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The History of the UK's Canals

An Overview by Wyvern Shipping

Before 1750

Since Roman times, people in Britain have seen the merit in altering existing rivers or building short new waterways for irrigation purposes or for better navigation. In the Middle Ages, towpaths were added to many English rivers, like the Severn and Trent, to allow boats to be pulled by horses; these boats usually contained building materials for castles, monasteries and churches.

Between 1500 and 1700, around 29 nationwide improvements were made to rivers to facilitate the transportation of raw materials by boat, as an alternative to coastal shipping or using horses and carts on the mostly unsurfaced road system.


Period Between 1750 to 1840

The UK's canals as we know them today came about as a direct result of Britain's Industrial Revolution. The need to transport raw materials, goods and commodities in an efficient and economical way resulted in the building of thousands of miles of canals across England, Wales and Scotland. The first 'pure' canals were built that directly linked the areas where goods needed to go, rather than just enhancing existing rivers.

The two earliest canals, the Sankey Brook Navigation near Liverpool (1757) and the Bridgewater Canal near Manchester (1761), captured people's imaginations and led the movement that would create over 4,000 miles of canals. The Trent & Mersey Canal (1776) set the standard for maximum boat sizes due to the size of its tunnel (7 feet wide) and locks (72 feet 7 inches long by 7 feet 6 inches wide). The narrow boat was born. Pulled by just one horse, a narrow boat could transport 30 tons of goods in relative safety, compared to just 1 ton that could be taken by a horse and cart, where breakages stemming from the uneven road surface were also an issue.

Whole families would often live on a boat and would sometimes find themselves marginalised from land-based society. To cater for their spiritual needs, a 'church' houseboat was built that travelled the waterways, offering a place for families to worship!


Between 1840 to 1950

From around 1840 onwards, the burgeoning railway industry began to strongly compete with canals. Railways allowed transportation of a larger amount of goods in one journey and at a much faster speed. The \"Flyboat\" system was introduced by canal boat companies to help them remain competitive; these were canal boats that would work day and night, with the horse being changed regularly. They had a crew of three men on a rota system: two would work while one slept. However, by the 1850s cargo carried by canals had dropped by two-thirds. In spite of this, some canal systems continued to thrive, reaching areas that the railway did not, and supplying local markets such as factories requiring coal and the mills of big cities.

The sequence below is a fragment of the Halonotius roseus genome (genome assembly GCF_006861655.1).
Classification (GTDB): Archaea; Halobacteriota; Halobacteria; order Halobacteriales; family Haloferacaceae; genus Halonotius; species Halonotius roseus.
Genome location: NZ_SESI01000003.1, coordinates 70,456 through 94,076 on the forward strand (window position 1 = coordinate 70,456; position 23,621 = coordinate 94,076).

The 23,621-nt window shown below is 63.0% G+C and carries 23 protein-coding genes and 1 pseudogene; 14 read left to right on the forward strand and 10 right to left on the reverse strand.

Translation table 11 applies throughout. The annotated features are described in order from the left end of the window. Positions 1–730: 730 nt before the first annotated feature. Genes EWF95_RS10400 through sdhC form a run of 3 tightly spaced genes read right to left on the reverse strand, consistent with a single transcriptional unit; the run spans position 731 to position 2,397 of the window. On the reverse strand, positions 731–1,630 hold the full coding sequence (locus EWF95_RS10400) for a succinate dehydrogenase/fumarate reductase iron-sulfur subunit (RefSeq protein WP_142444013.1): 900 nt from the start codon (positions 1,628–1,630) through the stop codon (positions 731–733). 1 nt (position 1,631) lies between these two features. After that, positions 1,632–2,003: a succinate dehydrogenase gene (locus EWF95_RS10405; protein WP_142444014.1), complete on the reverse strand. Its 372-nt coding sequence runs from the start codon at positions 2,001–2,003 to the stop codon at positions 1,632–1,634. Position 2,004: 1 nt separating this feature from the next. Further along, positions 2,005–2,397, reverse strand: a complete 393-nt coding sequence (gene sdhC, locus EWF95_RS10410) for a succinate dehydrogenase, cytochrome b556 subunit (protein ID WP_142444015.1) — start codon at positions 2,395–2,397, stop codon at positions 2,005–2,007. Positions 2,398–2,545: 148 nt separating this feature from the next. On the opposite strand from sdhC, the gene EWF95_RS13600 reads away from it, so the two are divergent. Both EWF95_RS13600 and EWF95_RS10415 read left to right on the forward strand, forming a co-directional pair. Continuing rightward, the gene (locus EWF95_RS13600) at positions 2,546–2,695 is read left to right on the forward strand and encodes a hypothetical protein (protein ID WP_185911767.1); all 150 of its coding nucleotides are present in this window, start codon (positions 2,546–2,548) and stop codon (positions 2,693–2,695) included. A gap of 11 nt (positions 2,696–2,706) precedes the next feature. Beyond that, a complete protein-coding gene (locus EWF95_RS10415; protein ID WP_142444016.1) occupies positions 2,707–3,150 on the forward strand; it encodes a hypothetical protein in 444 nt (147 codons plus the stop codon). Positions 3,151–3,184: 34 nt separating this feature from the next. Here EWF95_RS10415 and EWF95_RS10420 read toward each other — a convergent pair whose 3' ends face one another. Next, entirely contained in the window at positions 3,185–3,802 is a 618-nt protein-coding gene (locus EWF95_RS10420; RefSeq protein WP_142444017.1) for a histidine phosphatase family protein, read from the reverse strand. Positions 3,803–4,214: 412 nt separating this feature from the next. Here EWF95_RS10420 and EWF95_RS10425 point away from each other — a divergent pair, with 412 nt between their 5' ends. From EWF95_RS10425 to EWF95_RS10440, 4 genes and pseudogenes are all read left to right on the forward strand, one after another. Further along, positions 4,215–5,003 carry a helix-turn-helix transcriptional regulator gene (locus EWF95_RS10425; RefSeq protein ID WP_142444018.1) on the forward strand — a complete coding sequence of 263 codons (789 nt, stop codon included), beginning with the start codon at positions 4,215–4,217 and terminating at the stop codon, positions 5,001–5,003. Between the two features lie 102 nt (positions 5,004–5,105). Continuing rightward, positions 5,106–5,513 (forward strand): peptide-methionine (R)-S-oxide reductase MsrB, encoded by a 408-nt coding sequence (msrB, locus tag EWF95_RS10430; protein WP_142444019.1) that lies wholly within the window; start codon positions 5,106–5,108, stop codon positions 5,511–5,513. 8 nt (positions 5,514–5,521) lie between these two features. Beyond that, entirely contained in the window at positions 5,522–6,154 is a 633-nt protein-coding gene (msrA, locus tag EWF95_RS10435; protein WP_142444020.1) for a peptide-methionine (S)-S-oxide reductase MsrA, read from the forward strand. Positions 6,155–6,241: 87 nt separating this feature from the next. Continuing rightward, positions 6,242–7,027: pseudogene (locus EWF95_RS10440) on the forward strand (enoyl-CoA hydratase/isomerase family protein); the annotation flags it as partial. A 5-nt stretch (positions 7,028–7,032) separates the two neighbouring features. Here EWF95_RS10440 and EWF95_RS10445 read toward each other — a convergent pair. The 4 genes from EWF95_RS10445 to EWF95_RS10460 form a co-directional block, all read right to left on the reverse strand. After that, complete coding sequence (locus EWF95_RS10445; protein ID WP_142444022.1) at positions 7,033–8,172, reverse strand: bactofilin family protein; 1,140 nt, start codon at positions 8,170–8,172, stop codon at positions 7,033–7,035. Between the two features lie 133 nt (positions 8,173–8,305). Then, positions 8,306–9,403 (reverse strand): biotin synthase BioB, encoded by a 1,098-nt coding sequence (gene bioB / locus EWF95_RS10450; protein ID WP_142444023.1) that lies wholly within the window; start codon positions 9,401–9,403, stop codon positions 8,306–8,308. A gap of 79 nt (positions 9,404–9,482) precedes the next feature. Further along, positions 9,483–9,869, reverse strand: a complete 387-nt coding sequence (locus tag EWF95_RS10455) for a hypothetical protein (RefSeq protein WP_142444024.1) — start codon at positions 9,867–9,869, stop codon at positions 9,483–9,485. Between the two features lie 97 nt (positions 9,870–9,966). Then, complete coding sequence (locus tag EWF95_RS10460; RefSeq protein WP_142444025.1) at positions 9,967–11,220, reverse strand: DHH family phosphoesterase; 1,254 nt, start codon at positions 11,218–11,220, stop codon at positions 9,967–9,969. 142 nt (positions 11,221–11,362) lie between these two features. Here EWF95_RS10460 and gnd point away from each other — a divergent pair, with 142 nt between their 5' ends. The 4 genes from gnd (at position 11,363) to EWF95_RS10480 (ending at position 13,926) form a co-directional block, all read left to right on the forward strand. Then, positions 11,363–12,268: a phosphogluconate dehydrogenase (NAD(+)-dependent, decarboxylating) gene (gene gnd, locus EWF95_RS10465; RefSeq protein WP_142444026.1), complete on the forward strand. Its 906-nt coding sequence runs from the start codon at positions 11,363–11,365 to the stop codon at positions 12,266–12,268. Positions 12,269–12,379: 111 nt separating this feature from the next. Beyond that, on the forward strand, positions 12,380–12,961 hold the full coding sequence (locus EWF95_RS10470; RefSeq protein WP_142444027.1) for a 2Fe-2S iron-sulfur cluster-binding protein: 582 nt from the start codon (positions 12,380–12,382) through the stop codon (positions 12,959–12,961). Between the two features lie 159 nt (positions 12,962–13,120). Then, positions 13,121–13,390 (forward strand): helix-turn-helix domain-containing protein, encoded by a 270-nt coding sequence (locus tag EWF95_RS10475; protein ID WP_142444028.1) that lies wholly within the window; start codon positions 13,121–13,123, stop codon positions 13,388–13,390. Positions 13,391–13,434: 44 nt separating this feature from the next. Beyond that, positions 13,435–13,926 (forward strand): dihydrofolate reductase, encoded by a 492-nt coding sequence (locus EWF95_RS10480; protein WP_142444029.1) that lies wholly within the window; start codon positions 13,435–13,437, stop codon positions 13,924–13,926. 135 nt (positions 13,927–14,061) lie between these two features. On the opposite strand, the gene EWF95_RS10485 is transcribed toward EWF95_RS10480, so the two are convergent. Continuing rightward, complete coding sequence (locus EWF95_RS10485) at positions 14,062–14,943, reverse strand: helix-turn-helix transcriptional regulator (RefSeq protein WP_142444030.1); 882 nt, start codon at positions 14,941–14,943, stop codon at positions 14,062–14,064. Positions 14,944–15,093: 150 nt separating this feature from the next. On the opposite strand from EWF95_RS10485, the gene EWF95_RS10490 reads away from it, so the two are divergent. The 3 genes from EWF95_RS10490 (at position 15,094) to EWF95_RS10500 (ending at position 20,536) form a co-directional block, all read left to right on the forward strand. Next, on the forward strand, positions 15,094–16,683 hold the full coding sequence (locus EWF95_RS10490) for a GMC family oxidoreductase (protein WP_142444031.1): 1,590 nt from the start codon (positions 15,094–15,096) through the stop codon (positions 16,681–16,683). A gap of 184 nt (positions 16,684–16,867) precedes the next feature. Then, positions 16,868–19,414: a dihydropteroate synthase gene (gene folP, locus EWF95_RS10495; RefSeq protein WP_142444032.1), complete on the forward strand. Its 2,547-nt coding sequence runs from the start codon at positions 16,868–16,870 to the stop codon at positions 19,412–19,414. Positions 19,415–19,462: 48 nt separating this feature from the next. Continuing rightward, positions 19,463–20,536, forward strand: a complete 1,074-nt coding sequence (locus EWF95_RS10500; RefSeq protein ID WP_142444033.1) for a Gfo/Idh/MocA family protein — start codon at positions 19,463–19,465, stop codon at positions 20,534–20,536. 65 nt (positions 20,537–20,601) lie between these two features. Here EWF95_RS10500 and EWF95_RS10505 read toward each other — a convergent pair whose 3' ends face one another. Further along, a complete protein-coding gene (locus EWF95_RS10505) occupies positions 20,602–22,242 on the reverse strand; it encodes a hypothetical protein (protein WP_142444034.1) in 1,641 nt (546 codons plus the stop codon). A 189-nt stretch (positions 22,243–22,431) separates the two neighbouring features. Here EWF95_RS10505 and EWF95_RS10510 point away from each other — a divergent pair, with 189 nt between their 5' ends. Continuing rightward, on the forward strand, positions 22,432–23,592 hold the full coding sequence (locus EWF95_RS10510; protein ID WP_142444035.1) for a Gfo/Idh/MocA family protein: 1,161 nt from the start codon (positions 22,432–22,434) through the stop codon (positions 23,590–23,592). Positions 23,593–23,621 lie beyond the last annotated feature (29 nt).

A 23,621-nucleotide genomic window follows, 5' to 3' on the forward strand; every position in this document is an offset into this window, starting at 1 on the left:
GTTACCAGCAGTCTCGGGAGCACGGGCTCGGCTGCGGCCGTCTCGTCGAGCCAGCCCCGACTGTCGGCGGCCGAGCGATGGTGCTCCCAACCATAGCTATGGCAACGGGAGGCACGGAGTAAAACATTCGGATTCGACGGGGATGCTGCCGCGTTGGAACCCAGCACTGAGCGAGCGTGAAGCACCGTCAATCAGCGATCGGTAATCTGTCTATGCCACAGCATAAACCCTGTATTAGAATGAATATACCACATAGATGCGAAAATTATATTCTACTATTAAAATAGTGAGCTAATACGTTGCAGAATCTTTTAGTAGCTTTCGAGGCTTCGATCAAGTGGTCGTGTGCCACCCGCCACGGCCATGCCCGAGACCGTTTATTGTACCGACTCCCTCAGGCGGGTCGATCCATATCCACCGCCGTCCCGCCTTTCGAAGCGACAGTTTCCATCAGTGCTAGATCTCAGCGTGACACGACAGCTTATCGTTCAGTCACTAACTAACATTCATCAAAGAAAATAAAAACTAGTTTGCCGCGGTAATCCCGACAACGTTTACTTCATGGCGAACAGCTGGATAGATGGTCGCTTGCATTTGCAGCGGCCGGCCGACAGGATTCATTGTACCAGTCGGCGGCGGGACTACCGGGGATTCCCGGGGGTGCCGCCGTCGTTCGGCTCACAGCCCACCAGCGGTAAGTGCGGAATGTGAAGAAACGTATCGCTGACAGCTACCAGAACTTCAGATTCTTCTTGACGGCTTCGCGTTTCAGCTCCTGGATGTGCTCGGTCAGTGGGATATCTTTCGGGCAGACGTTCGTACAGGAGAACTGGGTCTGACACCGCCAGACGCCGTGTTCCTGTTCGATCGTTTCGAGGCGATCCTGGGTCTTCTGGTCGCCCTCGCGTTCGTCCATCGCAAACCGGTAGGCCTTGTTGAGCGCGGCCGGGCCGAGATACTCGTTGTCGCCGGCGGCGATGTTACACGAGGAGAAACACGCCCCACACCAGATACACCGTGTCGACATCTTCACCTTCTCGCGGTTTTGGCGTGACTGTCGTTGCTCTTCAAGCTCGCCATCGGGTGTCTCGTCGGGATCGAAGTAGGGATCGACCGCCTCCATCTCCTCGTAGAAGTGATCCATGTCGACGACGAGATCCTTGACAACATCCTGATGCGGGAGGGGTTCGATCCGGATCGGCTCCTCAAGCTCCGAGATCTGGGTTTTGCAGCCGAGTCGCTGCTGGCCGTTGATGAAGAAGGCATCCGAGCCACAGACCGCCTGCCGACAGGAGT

The improvement in road transportation in the first half of the 1900s started putting further pressure on the remaining commercial canal boat companies. Although there was a slight revival during the two world wars, by the 1960s almost all commercial use of the canals had ended, as remaining waterside factories requiring coal either switched to other fuels or gained better road access.


From 1950 to the Present Day

However, during the 1950s and 1960s, interest started to grow in using canals for leisure and recreational purposes. Canal carrying companies (like Wyvern Shipping) started converting their working boats into pleasure boats for people to enjoy holidays and day trips on the canals. This growth in holiday hire boats is one of the biggest reasons why the canal network continued to be maintained in the face of possible closures. There are currently around 2,200 miles of navigable canals and rivers throughout the UK, with one continuous system stretching from Bath in the South West all the way up to Ripon in North Yorkshire, along with numerous Welsh and Scottish canal systems. There are also numerous trusts in existence to restore abandoned stretches of canal and even to build new canals, like the proposed Bedford and Milton Keynes Waterway, which Wyvern Shipping strongly supports.

So, when you're on your Wyvern narrowboat, soaking up the sights and scenes that the UK's beautiful canals have to offer, you can feel a part of it's magnificent history.

Find Out More - Explore the Waterways for Yourself

If you fancy exploring the English canals first-hand, taking in it's varied sights and places of interest, how about going on a Wyvern Shipping canal boat holiday? Explore our website to find out more!

For more information on the history of the canals, please visit the History of the British canal system article on Wikipedia and the London Canal Museum website.

Black and white photograph: Trent and Mersey Canal near the bridge at Aston-by-Stone, 1916, with a canal boat being towed by a horse. From Staffordshire Arts & Museum Service. Used with kind permission. Source website: www.staffspasttrack.org.uk